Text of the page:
Stephanie Meadow claims third spot at US Open on professional debut

Stunning performance from Irish golfer at Pinehurst earns her €200,000 as Michelle Wie claims first Major title

Stephanie Meadow’s stunning debut third in the professional ranks at the Women’s US Open may surprise many but those who have followed her career closely as an amateur, and the sacrifices she and her family made to further her golfing dream, will appreciate the prodigiously talented 22-year-old.

The Royal Portrush golfer only turned professional last Sunday week in the run-up to the US Women's Open, played over the Pinehurst No.2 course that hosted the men's equivalent, where Germany's Martin Kaymer prevailed, which makes her performance all the more breathtaking.

American Michelle Wie survived a late double bogey to clinch her first Major title with a two-stroke victory over world number one Stacy Lewis, who closed with a four-under-par 66.

Wie made an 18-foot birdie at the par-three 17th to give herself a cushion. She parred the last to shoot 70 and finish at two-under-par 278, while compatriot Lewis claimed second place on 280.


Meadow made a grandstand finish by holing a brilliant birdie putt on the 18th that secured her third spot on her own from South Korea's Amy Yang, whose birdie on the final hole made up for a four-over-par final round of 74.

Meadow doesn’t have an agent and is currently in the middle of applying for a new visa, after which she will be permitted to sign contract endorsements. There will be a queue out the door after her first pay cheque as a professional was for €200,000.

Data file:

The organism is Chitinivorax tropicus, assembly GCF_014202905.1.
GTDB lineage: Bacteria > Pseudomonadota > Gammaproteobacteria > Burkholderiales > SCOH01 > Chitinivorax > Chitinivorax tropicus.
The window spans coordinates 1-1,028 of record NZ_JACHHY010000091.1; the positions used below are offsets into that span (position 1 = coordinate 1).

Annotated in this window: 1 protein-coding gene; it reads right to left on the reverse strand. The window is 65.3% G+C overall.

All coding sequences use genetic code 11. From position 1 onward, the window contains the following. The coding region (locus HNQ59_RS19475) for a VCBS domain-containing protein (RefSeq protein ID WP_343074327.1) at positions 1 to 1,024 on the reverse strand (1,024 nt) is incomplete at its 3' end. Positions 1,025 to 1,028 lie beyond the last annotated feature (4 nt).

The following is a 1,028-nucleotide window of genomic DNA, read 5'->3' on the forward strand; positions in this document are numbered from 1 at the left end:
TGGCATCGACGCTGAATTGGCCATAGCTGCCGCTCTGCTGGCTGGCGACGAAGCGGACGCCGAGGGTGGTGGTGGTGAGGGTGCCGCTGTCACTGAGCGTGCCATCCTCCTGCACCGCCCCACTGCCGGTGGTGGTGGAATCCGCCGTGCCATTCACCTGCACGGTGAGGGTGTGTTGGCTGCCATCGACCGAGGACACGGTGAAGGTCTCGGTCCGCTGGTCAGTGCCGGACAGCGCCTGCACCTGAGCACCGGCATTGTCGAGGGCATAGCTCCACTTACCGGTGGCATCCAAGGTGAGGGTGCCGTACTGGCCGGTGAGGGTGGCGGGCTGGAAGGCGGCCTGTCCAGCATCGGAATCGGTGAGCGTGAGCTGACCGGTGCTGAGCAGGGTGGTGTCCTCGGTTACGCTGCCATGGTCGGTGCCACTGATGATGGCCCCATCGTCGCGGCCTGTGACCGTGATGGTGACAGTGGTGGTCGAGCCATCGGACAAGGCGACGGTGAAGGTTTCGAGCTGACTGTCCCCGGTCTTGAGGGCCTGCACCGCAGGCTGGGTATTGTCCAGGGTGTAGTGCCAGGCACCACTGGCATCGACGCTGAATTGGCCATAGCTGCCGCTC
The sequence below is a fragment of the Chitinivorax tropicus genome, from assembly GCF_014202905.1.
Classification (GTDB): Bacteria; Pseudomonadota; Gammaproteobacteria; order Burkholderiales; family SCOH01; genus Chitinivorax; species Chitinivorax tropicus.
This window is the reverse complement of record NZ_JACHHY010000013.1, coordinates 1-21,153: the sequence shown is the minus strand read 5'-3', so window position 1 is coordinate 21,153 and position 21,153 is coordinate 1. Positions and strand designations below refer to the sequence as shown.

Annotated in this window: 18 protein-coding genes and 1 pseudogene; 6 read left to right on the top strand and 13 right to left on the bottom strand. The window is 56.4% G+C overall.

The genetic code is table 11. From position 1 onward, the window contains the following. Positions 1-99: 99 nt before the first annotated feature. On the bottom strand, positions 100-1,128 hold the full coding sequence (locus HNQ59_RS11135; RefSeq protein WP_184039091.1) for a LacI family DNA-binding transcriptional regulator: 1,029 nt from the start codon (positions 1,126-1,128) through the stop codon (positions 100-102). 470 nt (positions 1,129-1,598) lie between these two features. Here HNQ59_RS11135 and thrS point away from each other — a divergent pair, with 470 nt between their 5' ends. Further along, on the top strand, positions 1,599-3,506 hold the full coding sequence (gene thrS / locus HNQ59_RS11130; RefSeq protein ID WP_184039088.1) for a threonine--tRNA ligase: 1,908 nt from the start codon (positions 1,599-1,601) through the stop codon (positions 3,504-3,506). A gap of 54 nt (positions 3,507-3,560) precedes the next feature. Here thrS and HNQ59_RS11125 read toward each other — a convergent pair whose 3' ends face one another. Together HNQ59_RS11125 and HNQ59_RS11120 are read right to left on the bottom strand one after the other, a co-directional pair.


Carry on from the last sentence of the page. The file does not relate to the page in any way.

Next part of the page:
She had previously competed in the US Women's Open, two years ago, as an amateur so she wouldn't have been as fazed in hitting the range alongside Stacey Lewis, Inbee Park and Michelle Wie. Indeed she played a practice round with the latter in the build-up to this tournament.

Final round

Over the four rounds she shot a remarkably consistent 71, 72, 69, 69 to find herself in third place behind Wie and Lewis, and playing alongside celebrated American veteran Julie Inkster in the final round.

To get to PIneshurst she shot 152 to earn first-alternate status out of sectional qualifier held at Oak Valley in Beaumont, California, but was later added to field. She certainly maximised that opportunity.

The Jordanstown native moved to America as a 14-year-old, basing herself at the celebrated coach Hank Hainey's – Tiger Woods is one of his former pupils – International Golf Academy.

Having completed her secondary school education she accepted an offer from the University of Alabama, where’s she’s obliterated so many records.

She won nine tournaments during his college career, six more than the next best player in the history of women’s golf at the university.

Three times an All American, she owns the two lowest-season single scoring average in the history of the ‘Crimson Tide,’ the name given the university’s sporting teams. She was also very academically gifted, qualifying with first class honours in terms of her accountancy degree.

Winning putt

She boasted a stellar amateur career and included in the highlights are a victory in the British Ladies Amateur Open Championship (2012) and also holing the winning putt in the 2012 Curtis Cup. Indeed she came straight from the 2014 version of that event to the US Open.

She admitted: “It’s obviously a lot different, but I think having played in two Majors before that’s helped me out a lot. I’m kind of used to the big environment and the crowds and everything that goes along with a US Open. Yeah, it’s different, but I’ve worked my whole life to this. I’m doing my thing.

"To start my professional career here is so amazing. I'm so blessed that it happened. It's awesome." Meadow attributed her ability to scramble around the greens to growing up playing links golf in Northern Ireland.

“There’s a little help there from my Portrush background, but it’s (Pinehurst No.2) just the type of golf course where you’ve got to be accurate, you’ve got to hit your numbers, and you’ve got to be really patient, because you’re going to hit great shots and they’re not going to end on the green.

“I don’t know if it really suits anyone, it’s just about execution.”

John O'Sullivan

John O'Sullivan

John O'Sullivan is an Irish Times sports writer